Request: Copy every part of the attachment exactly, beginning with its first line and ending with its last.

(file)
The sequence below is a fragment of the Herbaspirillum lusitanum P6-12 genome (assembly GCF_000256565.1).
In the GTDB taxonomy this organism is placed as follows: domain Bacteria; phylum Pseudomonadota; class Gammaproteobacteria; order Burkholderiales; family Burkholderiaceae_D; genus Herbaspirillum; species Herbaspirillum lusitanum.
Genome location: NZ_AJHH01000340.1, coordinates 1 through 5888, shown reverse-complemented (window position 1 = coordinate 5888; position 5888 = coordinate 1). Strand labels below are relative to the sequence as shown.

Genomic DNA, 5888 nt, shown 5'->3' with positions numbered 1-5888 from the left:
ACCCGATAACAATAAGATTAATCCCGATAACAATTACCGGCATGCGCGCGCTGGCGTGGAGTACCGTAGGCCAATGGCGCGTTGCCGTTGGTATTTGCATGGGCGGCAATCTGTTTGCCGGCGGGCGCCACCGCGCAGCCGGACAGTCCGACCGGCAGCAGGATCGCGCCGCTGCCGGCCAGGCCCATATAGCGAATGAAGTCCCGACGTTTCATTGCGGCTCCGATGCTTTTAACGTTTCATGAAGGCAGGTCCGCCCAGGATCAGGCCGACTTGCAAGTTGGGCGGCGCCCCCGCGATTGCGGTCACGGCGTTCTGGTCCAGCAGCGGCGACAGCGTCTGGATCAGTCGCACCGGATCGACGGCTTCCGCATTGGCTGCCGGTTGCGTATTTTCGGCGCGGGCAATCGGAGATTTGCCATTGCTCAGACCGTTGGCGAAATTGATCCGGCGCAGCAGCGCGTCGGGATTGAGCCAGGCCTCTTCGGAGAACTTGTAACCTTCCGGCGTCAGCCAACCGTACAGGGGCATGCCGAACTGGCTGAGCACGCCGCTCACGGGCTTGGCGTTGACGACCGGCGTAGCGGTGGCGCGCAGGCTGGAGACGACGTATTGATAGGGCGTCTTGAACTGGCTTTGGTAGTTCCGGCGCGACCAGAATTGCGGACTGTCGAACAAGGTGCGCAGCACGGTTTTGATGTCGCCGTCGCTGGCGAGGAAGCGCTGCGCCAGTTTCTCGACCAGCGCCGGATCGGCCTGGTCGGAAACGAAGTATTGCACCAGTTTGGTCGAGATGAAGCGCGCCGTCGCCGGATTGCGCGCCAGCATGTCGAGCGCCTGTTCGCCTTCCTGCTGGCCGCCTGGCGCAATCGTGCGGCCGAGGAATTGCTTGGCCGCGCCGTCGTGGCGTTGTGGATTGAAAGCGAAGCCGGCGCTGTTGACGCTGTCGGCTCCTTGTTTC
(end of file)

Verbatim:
The sequence below is a fragment of the Herbaspirillum lusitanum P6-12 genome (assembly GCF_000256565.1).
In the GTDB taxonomy this organism is placed as follows: domain Bacteria; phylum Pseudomonadota; class Gammaproteobacteria; order Burkholderiales; family Burkholderiaceae_D; genus Herbaspirillum; species Herbaspirillum lusitanum.
Genome location: NZ_AJHH01000340.1, coordinates 1 through 5888, shown reverse-complemented (window position 1 = coordinate 5888; position 5888 = coordinate 1). Strand labels below are relative to the sequence as shown.

Genomic DNA, 5888 nt, shown 5'->3' with positions numbered 1-5888 from the left:
ACCCGATAACAATAAGATTAATCCCGATAACAATTACCGGCATGCGCGCGCTGGCGTGGAGTACCGTAGGCCAATGGCGCGTTGCCGTTGGTATTTGCATGGGCGGCAATCTGTTTGCCGGCGGGCGCCACCGCGCAGCCGGACAGTCCGACCGGCAGCAGGATCGCGCCGCTGCCGGCCAGGCCCATATAGCGAATGAAGTCCCGACGTTTCATTGCGGCTCCGATGCTTTTAACGTTTCATGAAGGCAGGTCCGCCCAGGATCAGGCCGACTTGCAAGTTGGGCGGCGCCCCCGCGATTGCGGTCACGGCGTTCTGGTCCAGCAGCGGCGACAGCGTCTGGATCAGTCGCACCGGATCGACGGCTTCCGCATTGGCTGCCGGTTGCGTATTTTCGGCGCGGGCAATCGGAGATTTGCCATTGCTCAGACCGTTGGCGAAATTGATCCGGCGCAGCAGCGCGTCGGGATTGAGCCAGGCCTCTTCGGAGAACTTGTAACCTTCCGGCGTCAGCCAACCGTACAGGGGCATGCCGAACTGGCTGAGCACGCCGCTCACGGGCTTGGCGTTGACGACCGGCGTAGCGGTGGCGCGCAGGCTGGAGACGACGTATTGATAGGGCGTCTTGAACTGGCTTTGGTAGTTCCGGCGCGACCAGAATTGCGGACTGTCGAACAAGGTGCGCAGCACGGTTTTGATGTCGCCGTCGCTGGCGAGGAAGCGCTGCGCCAGTTTCTCGACCAGCGCCGGATCGGCCTGGTCGGAAACGAAGTATTGCACCAGTTTGGTCGAGATGAAGCGCGCCGTCGCCGGATTGCGCGCCAGCATGTCGAGCGCCTGTTCGCCTTCCTGCTGGCCGCCTGGCGCAATCGTGCGGCCGAGGAATTGCTTGGCCGCGCCGTCGTGGCGTTGTGGATTGAAAGCGAAGCCGGCGCTGTTGACGCTGTCGGCTCCTTGTTTC